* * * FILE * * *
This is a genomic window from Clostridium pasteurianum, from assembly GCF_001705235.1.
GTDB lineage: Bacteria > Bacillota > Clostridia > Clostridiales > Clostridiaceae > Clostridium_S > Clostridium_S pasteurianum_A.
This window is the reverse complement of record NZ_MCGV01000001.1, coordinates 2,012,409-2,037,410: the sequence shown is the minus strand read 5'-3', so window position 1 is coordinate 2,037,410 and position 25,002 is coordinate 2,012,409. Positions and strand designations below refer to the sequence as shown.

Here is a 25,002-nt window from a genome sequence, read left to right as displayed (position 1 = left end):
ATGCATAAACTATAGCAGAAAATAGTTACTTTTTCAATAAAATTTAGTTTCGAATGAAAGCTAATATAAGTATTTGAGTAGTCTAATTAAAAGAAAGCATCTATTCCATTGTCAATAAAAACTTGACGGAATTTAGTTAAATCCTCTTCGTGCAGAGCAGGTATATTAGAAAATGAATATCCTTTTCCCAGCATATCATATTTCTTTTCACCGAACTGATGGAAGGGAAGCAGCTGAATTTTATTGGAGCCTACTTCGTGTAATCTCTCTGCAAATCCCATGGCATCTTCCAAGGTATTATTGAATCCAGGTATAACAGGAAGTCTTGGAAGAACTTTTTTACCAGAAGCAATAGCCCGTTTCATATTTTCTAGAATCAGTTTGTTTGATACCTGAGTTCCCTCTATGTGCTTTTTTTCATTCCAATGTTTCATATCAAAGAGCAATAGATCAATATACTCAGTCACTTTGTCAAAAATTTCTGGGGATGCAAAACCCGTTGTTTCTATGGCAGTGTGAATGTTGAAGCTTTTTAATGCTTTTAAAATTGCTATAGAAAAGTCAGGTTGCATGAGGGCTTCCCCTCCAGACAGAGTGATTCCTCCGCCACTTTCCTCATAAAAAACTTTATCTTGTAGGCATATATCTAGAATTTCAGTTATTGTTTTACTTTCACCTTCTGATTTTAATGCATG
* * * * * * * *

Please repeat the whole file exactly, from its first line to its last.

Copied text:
This is a genomic window from Clostridium pasteurianum, from assembly GCF_001705235.1.
GTDB lineage: Bacteria > Bacillota > Clostridia > Clostridiales > Clostridiaceae > Clostridium_S > Clostridium_S pasteurianum_A.
This window is the reverse complement of record NZ_MCGV01000001.1, coordinates 2,012,409-2,037,410: the sequence shown is the minus strand read 5'-3', so window position 1 is coordinate 2,037,410 and position 25,002 is coordinate 2,012,409. Positions and strand designations below refer to the sequence as shown.

Here is a 25,002-nt window from a genome sequence, read left to right as displayed (position 1 = left end):
ATGCATAAACTATAGCAGAAAATAGTTACTTTTTCAATAAAATTTAGTTTCGAATGAAAGCTAATATAAGTATTTGAGTAGTCTAATTAAAAGAAAGCATCTATTCCATTGTCAATAAAAACTTGACGGAATTTAGTTAAATCCTCTTCGTGCAGAGCAGGTATATTAGAAAATGAATATCCTTTTCCCAGCATATCATATTTCTTTTCACCGAACTGATGGAAGGGAAGCAGCTGAATTTTATTGGAGCCTACTTCGTGTAATCTCTCTGCAAATCCCATGGCATCTTCCAAGGTATTATTGAATCCAGGTATAACAGGAAGTCTTGGAAGAACTTTTTTACCAGAAGCAATAGCCCGTTTCATATTTTCTAGAATCAGTTTGTTTGATACCTGAGTTCCCTCTATGTGCTTTTTTTCATTCCAATGTTTCATATCAAAGAGCAATAGATCAATATACTCAGTCACTTTGTCAAAAATTTCTGGGGATGCAAAACCCGTTGTTTCTATGGCAGTGTGAATGTTGAAGCTTTTTAATGCTTTTAAAATTGCTATAGAAAAGTCAGGTTGCATGAGGGCTTCCCCTCCAGACAGAGTGATTCCTCCGCCACTTTCCTCATAAAAAACTTTATCTTGTAGGCATATATCTAGAATTTCAGTTATTGTTTTACTTTCACCTTCTGATTTTAATGCATG